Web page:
4th International Conference
Digital Culture & AudioVisual Challenges
Interdisciplinary Creativity in Arts and Technology
Hybrid - Corfu/Online, May 13-14, 2022
The aim of this research was to investigate the relationship between typography and the narrative space of cinematic production. This overview analyzes the forms and functions of narrative and informational typography and how text and image combine to create meaning for film.
All title sequences (informational typography) are marginal productions - whether produced for film, television, video games, or any other media - these paratexts come at either the start or end of the narrative, attached to yet also independent of the main production. Yet they occupy a difficult middle ground between being autonomous and integrated; they are not independent productions, but are often made independently of the drama or narrative (Betancourt, 2017). On the contrary, narrative typography (within the story) become a feature of the live-action space, and thus, no longer a parallel element, but a part within the narrative structure of the history.
The presentation seeks to shed light on the primary functions of typography in title sequence or typography into cinematic narration by focusing in cinematic case studies. The shifting role of text within the film (photograph), from informational to narrative it determines how the audience relates and interprets those text within the narrative drama. These two structures (text, photograph) are convergent, but as their entities are heterogeneous, they cannot be mixed. For this reason, the analysis should relate to each structure separately. And only when the study of each structure is completed, we will be able to understand how they complement each other (Barthes, 1964).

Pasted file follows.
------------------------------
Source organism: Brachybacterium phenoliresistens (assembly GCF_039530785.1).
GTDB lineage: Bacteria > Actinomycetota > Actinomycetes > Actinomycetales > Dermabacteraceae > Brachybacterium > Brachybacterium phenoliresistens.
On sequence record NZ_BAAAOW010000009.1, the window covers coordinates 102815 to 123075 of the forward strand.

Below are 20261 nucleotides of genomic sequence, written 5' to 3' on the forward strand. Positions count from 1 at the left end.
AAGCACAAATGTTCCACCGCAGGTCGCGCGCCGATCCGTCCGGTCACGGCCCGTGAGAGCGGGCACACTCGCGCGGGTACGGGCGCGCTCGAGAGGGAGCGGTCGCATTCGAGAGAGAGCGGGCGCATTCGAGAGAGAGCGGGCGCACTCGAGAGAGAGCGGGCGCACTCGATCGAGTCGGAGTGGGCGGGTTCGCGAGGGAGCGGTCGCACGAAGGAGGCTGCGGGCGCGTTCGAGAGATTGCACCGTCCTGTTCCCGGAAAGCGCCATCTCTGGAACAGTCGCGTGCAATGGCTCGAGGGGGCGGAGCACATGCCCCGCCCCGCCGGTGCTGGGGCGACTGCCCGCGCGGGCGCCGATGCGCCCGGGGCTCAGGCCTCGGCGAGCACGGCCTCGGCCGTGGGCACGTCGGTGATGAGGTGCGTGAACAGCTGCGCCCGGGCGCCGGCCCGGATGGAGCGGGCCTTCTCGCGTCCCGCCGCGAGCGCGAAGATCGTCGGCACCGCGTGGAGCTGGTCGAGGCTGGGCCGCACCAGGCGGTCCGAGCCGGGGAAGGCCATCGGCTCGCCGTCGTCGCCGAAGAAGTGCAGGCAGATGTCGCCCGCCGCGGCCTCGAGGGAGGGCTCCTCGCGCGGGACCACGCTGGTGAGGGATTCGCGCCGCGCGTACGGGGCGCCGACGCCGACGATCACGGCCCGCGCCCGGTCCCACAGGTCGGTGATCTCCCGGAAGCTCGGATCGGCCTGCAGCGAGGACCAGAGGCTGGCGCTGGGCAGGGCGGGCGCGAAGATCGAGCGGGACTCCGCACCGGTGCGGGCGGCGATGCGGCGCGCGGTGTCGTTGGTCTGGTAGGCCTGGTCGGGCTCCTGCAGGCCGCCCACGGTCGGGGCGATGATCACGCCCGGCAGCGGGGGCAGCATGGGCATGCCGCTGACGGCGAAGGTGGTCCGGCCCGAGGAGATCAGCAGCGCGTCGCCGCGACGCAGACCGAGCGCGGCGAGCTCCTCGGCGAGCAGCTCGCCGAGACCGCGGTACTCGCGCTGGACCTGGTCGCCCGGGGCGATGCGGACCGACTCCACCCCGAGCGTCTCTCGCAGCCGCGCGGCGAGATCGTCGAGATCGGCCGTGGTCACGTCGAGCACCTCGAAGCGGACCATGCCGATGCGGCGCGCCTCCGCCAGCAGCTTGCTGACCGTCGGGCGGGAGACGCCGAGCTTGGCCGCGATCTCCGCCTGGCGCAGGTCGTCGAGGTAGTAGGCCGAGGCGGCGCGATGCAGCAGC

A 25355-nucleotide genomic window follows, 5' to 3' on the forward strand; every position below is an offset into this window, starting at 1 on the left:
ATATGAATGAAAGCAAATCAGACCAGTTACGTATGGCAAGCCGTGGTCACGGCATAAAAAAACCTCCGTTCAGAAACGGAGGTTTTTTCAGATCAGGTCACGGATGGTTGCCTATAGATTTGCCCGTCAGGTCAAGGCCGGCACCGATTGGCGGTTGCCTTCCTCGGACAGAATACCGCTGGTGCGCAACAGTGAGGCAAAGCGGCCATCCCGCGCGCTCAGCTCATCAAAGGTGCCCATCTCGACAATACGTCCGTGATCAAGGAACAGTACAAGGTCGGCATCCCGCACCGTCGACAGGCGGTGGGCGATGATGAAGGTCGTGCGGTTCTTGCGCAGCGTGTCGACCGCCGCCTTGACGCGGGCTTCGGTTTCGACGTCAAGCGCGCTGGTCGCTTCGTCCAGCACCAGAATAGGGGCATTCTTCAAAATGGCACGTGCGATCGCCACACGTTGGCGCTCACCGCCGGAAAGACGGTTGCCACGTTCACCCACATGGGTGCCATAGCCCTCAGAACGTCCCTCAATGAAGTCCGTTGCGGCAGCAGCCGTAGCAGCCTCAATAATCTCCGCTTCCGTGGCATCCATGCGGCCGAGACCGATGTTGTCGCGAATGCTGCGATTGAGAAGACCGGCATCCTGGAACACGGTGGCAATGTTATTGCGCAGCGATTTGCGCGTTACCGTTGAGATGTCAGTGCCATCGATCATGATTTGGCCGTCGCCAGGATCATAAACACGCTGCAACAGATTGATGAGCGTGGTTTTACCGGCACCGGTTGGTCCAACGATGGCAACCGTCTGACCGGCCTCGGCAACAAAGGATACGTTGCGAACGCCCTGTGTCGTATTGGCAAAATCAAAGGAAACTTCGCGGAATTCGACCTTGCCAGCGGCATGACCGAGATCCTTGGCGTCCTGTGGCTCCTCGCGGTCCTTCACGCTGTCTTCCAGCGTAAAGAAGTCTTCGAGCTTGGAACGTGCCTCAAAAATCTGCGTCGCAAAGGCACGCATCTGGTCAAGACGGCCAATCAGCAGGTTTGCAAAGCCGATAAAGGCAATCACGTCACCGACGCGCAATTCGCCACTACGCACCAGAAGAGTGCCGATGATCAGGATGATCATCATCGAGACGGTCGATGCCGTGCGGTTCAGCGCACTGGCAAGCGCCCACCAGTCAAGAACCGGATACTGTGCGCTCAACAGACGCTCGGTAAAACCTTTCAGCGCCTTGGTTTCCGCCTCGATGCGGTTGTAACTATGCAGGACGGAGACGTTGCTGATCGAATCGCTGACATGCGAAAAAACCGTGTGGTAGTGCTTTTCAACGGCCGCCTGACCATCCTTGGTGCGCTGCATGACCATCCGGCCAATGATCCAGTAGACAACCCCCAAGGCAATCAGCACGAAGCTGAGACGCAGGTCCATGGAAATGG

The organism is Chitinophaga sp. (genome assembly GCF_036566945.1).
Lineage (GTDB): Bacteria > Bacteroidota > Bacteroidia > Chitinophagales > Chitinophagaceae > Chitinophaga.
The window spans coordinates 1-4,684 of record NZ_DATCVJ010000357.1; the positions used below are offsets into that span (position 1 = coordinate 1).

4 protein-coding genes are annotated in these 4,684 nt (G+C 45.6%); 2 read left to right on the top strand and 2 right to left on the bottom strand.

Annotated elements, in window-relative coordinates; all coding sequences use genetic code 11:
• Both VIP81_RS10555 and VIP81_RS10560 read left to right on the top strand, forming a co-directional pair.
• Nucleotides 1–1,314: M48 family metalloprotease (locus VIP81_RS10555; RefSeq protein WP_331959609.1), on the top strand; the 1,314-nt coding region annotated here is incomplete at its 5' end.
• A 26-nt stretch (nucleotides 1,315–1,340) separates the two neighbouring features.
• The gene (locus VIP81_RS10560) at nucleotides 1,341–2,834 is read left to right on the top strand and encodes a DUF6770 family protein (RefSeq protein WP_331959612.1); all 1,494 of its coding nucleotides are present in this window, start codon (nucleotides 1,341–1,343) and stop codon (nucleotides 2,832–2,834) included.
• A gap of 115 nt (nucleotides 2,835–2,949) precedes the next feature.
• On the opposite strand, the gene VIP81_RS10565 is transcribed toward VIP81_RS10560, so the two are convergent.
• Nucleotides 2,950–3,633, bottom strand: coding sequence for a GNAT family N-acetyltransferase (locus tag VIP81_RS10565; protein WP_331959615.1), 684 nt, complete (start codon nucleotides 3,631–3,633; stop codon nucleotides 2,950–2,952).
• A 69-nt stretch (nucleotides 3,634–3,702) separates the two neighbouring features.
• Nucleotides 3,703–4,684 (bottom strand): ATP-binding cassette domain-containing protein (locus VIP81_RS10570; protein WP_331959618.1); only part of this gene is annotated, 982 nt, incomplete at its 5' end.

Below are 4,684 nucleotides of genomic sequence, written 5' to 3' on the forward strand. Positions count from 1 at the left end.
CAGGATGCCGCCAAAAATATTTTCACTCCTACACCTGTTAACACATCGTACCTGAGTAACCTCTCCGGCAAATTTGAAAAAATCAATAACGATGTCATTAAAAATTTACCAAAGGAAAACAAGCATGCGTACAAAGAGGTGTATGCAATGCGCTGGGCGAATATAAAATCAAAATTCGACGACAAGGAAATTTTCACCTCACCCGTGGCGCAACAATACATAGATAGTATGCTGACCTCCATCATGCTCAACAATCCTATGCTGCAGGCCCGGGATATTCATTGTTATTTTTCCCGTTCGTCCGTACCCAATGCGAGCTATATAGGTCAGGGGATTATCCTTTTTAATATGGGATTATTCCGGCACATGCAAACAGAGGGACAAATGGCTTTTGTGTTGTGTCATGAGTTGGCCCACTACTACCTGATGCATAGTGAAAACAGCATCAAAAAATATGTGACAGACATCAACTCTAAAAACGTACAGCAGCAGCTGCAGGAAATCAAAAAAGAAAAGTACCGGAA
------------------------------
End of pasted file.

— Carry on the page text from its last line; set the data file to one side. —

Finally, a major reflection that developed during the research, adopts the perception that the function of a title sequence is very similar to the cover of a book. It not only gives the title and relevant authorship information; it also attracts the curiosity of the audience, encouraging them to open it up and start reading (Braha, Byrne, 2011).